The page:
Updated: May 25, 2021 8:09:33 pm
Anticipating the likelihood of a rise in cases of multisystem inflammatory syndrome in children (MIS-C), the Pune paediatric Covid task force has urged parents to get vaccinated on a priority basis against SARS-COV2 infection.
Dr Aarti Kinikar, chairperson of the Pune division paediatric Covid task force, told The Indian Express that in the entire year, there have been 25 cases of MIS-C in children at Sassoon General Hospital. Early detection is vital here, she said.
According to the Lancet, the factors that trigger the condition are not yet known but it is thought to be a rare immune overreaction that occurs approximately four to six weeks after a mild or asymptomatic SARS-CoV 2 infection. The symptoms include fever for three days, rash, eye infection and gastrointestinal symptoms like diarrhoea, stomach-ache and nausea. In some rare cases, the condition can lead to multi-organ failure.
State Surveillance Officer Dr Pradeep Awate, who is also part of the task force, said that preparedness levels have been stepped up. “While there is no reason for panic due to limited scientific evidence on the predictions of a third wave of Covid-19… parents should remain vigilant and ensure correct clinical diagnosis,” Dr Awate said.
Dr Kinikar said that Sassoon was a tertiary care hospital which gets referrals from other centres. “Overall, there have been 181 Covid positive children treated at Sassoon General Hospital. Children with SARI-like illnesses are around 49-55 and slowly increasing,” Dr Kinikar said.
From January till April, the hospital has seen 55 children with Covid-19, of whom eight were newborns. Seven newborns were detected with Covid in April while one case was in March.
The paediatric Covid task force is also focusing on orphanages and juvenile homes to pick up early cases of Covid-19 in children. “We need to step up awareness, especially among parents, to be on an alert in case the child is not his/her usual self, has fever for three days, and has symptoms like rash and abdominal pain. Parents must take early treatment,” she said.
“Treatment is symptomatic, but on day four and five, the child can go into shock. A team of intensivists, cardiologists and others are involved in the ICU management of the child. IV immunoglobulin is expensive and we need more donors,” she said.
The task force has identified hospitals like Bharati, KEM, Ruby, Deenanath, Jehangir, YCM and Sassoon General Hospital, apart from PMC’s Rajiv Gandhi Hospital, for gathering information on ICU bed availability and number of paediatricians. In case of children with MIS-C, the ICU management teams are crucial.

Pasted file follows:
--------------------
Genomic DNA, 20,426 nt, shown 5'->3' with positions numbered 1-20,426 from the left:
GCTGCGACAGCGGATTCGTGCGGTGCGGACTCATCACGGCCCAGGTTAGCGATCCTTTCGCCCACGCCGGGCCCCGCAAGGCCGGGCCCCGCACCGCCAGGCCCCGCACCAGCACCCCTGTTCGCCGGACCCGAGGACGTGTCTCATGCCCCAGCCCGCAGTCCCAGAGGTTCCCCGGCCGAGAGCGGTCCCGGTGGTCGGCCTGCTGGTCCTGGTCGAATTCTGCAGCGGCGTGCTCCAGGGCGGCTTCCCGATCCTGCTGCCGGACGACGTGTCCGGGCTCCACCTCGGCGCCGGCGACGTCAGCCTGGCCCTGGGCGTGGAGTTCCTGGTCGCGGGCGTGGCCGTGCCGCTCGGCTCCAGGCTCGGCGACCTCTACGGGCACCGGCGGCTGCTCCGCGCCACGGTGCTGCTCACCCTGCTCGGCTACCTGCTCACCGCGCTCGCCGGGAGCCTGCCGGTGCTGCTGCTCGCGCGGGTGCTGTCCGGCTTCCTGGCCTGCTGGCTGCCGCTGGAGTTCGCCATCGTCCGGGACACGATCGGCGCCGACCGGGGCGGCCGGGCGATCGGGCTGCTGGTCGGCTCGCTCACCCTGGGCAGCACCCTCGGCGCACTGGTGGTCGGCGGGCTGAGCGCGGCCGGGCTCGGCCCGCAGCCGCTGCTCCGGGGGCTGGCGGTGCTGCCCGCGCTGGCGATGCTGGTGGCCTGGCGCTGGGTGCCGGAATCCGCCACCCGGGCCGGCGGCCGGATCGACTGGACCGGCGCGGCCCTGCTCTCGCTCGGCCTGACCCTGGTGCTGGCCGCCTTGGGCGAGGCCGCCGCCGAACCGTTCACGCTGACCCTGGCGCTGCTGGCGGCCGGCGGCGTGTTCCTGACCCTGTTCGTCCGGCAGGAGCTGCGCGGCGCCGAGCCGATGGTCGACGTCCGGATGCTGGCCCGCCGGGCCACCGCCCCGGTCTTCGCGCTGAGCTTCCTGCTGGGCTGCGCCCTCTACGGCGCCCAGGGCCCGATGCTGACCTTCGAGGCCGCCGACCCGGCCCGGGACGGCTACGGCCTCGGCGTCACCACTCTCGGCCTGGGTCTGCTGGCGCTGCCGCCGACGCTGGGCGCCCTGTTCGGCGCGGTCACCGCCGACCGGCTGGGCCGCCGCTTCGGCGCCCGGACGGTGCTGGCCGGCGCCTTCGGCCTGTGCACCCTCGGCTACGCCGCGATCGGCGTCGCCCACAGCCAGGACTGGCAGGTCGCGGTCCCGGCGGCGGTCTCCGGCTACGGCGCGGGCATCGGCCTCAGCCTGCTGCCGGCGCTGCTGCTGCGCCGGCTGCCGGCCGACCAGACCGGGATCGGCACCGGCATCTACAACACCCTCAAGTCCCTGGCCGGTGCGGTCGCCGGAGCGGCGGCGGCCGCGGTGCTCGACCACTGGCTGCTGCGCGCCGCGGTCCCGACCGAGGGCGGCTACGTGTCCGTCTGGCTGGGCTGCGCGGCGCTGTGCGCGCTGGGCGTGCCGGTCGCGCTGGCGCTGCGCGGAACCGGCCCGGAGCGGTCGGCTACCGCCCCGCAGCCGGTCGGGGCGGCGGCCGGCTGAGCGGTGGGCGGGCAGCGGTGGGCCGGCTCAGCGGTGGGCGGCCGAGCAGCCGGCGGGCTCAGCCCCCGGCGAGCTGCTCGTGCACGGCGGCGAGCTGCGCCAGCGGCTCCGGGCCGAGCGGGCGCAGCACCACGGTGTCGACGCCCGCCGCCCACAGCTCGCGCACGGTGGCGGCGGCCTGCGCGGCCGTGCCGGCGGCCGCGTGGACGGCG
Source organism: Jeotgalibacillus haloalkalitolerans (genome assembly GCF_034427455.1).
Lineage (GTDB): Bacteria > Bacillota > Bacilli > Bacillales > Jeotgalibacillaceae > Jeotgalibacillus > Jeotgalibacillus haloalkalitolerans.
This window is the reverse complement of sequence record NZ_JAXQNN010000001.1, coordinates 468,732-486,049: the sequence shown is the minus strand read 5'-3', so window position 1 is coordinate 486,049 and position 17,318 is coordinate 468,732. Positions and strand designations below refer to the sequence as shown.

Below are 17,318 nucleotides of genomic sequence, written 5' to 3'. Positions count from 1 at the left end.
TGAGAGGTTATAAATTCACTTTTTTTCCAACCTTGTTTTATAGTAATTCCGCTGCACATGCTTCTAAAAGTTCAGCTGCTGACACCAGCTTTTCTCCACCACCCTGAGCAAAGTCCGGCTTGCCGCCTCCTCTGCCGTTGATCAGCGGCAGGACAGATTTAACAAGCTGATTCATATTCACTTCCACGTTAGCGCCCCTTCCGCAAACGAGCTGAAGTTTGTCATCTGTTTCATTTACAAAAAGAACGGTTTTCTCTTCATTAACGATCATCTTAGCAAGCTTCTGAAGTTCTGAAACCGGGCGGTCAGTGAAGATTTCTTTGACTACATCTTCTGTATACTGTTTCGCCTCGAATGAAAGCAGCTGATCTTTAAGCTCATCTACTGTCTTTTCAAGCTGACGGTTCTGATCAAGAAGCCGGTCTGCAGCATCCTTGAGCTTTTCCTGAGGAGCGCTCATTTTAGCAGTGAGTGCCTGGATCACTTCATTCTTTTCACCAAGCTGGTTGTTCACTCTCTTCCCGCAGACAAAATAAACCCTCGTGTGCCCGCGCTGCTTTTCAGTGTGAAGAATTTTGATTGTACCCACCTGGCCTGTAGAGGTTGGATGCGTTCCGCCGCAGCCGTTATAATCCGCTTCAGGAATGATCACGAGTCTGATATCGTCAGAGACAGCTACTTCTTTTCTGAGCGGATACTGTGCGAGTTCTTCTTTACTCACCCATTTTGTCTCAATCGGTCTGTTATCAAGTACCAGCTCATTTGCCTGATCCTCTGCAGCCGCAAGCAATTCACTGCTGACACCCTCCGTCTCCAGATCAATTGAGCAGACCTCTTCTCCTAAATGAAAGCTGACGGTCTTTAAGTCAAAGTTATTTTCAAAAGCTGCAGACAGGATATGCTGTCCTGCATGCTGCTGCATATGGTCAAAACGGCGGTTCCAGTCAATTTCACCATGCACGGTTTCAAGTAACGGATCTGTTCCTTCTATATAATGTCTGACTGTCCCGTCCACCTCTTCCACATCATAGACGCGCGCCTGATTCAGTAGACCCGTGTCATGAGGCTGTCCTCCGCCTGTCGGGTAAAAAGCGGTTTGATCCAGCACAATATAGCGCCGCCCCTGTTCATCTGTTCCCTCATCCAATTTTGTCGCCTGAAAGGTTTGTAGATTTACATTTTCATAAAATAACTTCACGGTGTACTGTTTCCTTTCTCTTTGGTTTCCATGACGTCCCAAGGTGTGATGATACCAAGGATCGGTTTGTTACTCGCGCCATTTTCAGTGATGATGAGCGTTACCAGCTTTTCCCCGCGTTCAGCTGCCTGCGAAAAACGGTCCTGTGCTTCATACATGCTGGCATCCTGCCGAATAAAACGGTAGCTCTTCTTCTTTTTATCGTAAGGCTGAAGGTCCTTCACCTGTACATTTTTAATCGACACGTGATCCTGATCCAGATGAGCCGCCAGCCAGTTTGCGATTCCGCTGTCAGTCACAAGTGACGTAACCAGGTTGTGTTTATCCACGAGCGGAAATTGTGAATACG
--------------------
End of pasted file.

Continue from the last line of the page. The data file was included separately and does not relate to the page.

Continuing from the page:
“Last year, we had two deaths of children due to co-morbid conditions and SARS-CoV2. However from January to April, there were four deaths where children between two and eight years of age died. They had various conditions like congenital anomaly, chromosomal disorder, liver disease, or were mentally challenged. Parents must ensure that children with co-morbid conditions get better nutrition,” Dr Kinikar said.
Dr Rajan Joshi, head of the department of paediatrics, Deenanath Mangeshkar Hospital, said that essentially MIS-C condition occurs post Covid infection. “The body’s immune system starts acting against the virus and your own antibodies attack the system. Hence, it can’t be predicted which child is at risk. These antibodies then can affect the heart, skin and other tissues. There were 30 children with MIS-C who have been treated and discharged from our hospital. Of these, there was one death,” he said.
“This is a potentially life-threatening infection. There were 34 children with MIS-C at our Bharati Hospital. There was one death and others have been treated and discharged,” says Deputy Medical Director Dr Jitendra Oswal.
In the International Journal of Advances in Medicine, Dr Oswal and co-authors have shared their Pune experience: “We had taken up an observational study from June 1 till December 31 last year, where all the 25 children were critically ill with two or more systems involved. This is a life-threatening syndrome seen mostly in children above 5 years of age. Fever, gastrointestinal symptoms and hypotensive shock are predominant features requiring critical interventions,” Dr Oswal said, adding that it was imperative to increase awareness among paediatricians about understanding the disease spectrum, its evaluation and treatment.
Dr Sanjay Mankar, paediatric infectious diseases consultant at Bharati Hospital and one of the task members, said early diagnosis was crucial for ensuring proper treatment. “This is a post Covid phenomenon where the child may not be positive on RAT and RT-PCR tests. However, clinical presentation like fever for three days, abdominal pain and rash should not be ignored,” he urged.
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